Review Summary: No longer Numb. No longer living in Fear and Loathing. She's simply Happy.
When you lose yourself in the journey called life, it's hard to find your way back. Some of us turn to substances to help alleviate the pain, some turn to visual art, and some turn to music. Marina Diamondis, a human being who is synonymous with artistry, has openly struggled with herself, her life and her career. Whether it be honest musings about suffering with Depression and all that comes with it. The bitter loneliness, the cynicism, the tiredness and so forth or being heartbroken, exploring the reality of what it's like to be hurt in such a way, numerous times in one's life. Not only is she honest but she approaches topics in a unique manner, she isn't your typical female 'Pop' artist and that's fine, she's carved her own path and she's successful at being herself. However, from her debut album up until this point, Marina has been searching for herself, her previous effort 'Electra Heart' displayed a character that essentially was her testing the mainstream waters and to get a taste of commercialism. Unsurprisingly, she didn't like it and because of that (among other things) she took some time away from the limelight and created Froot. Froot is a culmination of Marina Diamondis as a person, as a female and as an artist, she lays herself bare once again and exorcises her demons in a breathtaking fashion. This is her best work to date and here's why...
Froot captures the sound of Marina and The Diamonds perfectly, it's sincere and real. It features a vast musical scope, from haunting vocal melodies to 80's disco inspired music, there is a lot in between during this passionate journey. Whether it be the cyber-vintage-esque sound of the title track 'Froot' to the anthemic 'Savages'. The former features quirky guitars, sizzling synths that bounce between her vocals to the seductive keys that bubble under the surface, propelling the chorus, its immaculate composition is something to admire and envy. Whereas the latter begins with an enchanting, eerie vocal melody buried beneath reverb. The track starts slow, with a simplistic 1-2 drum pattern only to build into one of her most memorable songs to date, it's unmistakably retro yet has a modern zest. Savages at its core is simplistic in structure, however it manages to build to a climax and it delivers, every verse is the brooding calm and the soaring chorus is the storm. It's a varied experience throughout, every song has its own identity and solidifies themselves with high replay value and memorable moments (sonically and lyrically). Froot is what it sounds like to have been in the dark for so long but also the relief and the embrace of finding the light at the end of the tunnel, which in Marina's case, is happiness and clarity. Furthermore, each song hones in on a particular emotion, subject or sentiment, from Forget's triumphant story of moving on to the tongue n' cheek, slickly delivered Can't Pin Me Down, which embodies strength and the joy of femininity. Marina simply outdoes herself on every track.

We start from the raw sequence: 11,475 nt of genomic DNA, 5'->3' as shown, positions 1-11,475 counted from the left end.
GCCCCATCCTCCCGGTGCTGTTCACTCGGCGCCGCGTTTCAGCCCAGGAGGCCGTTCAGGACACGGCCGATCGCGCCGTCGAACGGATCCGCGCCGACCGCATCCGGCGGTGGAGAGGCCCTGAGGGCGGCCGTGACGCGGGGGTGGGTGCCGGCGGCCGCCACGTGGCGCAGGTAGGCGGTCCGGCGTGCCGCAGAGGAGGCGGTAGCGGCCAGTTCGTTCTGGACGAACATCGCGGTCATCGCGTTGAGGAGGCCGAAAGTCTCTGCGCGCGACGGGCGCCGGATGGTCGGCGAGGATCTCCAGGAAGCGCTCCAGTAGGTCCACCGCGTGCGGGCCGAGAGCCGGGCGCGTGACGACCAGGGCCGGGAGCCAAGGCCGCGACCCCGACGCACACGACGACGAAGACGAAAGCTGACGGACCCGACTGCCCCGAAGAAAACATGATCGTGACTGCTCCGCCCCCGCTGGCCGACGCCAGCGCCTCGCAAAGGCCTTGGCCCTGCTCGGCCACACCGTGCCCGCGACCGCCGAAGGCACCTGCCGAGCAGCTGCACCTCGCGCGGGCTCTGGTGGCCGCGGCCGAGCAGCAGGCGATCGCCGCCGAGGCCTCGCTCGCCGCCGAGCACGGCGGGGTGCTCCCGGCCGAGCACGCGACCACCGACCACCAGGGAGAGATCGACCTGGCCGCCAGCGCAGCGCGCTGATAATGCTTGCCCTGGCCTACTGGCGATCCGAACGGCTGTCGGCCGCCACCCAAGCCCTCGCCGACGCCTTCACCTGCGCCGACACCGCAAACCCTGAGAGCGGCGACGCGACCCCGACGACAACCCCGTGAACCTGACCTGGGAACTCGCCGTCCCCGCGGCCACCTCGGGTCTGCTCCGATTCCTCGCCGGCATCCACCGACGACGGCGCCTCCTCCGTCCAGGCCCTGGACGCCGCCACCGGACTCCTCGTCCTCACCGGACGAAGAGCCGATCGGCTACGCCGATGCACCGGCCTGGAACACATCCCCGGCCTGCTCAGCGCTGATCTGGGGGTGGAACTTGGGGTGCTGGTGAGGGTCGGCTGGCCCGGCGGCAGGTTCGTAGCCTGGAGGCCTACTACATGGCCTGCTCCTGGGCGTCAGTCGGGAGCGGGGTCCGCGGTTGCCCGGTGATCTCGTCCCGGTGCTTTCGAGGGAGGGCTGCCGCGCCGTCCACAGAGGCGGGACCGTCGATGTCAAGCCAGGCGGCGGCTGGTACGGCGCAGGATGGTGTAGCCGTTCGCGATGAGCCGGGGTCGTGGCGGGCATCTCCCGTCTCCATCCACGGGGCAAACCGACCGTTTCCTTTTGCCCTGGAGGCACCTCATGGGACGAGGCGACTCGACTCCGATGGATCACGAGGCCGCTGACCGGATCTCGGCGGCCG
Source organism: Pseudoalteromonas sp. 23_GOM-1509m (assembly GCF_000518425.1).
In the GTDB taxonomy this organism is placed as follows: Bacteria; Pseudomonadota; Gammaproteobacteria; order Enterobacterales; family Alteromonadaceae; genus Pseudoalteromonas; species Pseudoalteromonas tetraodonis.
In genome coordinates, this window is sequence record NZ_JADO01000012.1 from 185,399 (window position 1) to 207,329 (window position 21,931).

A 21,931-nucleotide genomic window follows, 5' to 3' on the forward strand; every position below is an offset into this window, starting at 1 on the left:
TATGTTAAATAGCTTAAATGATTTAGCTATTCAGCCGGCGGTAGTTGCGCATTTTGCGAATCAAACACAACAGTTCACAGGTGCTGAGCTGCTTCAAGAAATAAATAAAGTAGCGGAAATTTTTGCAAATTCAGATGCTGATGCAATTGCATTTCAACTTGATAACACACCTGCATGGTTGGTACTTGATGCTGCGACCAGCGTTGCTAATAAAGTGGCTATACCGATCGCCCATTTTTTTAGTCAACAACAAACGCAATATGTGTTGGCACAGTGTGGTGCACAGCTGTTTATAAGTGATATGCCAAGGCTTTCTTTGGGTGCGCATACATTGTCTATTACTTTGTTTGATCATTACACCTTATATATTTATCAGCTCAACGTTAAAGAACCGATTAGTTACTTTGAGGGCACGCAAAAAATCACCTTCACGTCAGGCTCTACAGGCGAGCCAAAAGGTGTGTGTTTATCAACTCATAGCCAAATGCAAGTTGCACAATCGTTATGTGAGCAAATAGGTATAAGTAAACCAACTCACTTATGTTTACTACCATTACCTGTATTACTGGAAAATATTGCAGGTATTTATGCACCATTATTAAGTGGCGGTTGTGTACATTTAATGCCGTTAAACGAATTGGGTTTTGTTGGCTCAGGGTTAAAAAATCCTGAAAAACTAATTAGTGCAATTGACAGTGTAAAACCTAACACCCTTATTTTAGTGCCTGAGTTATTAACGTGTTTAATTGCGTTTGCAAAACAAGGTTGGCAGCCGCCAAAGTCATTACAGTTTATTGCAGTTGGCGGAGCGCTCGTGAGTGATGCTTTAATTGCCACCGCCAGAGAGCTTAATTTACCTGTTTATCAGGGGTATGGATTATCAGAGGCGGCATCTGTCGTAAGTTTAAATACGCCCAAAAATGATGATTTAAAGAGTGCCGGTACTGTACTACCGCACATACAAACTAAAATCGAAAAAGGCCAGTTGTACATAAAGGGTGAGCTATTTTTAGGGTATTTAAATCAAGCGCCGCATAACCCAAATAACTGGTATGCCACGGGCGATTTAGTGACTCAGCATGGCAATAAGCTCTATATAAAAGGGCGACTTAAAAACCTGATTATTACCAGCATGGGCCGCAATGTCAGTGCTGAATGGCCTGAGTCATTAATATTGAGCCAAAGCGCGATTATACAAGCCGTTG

The entire Froot experience is powerful and free-flowing, each track leads onto the next in a nice, compact way. It doesn't ever drag and it never really becomes too convoluted with its tone or message. What makes this record even more special is that it was written solely by Marina herself and it shows. The witty quips are back in full-force along with the oddball metaphors which were sorely missing on Electra Heart, it's good to have her back in her own skin. The general composition flourishes. Yet, no one is perfect and Froot does suffer from a few lyrical mishaps, whether it be some strange choice of words or brief run-ins with the cliche, but all is forgiven because Froot, as a whole is a consistent, well-thought out and expertly delivered body of work.
So there you have it, Marina and The Diamonds rises like a Phoenix from the ashes, reminding us what she's capable of and that she is a force to be reckoned with. Above it all, her identity, her personality and her artistry has been sorely missed. Froot is Marina and The Diamonds, it isn't perfect because it's the embodiment of a human being and their experiences, it highlights mistakes, emotions, difficulties with sheer honesty and that imperfection makes it far more beautiful than a sterile, frivolous sense of artistry the music world is accustom to.
Froot is simply fruitful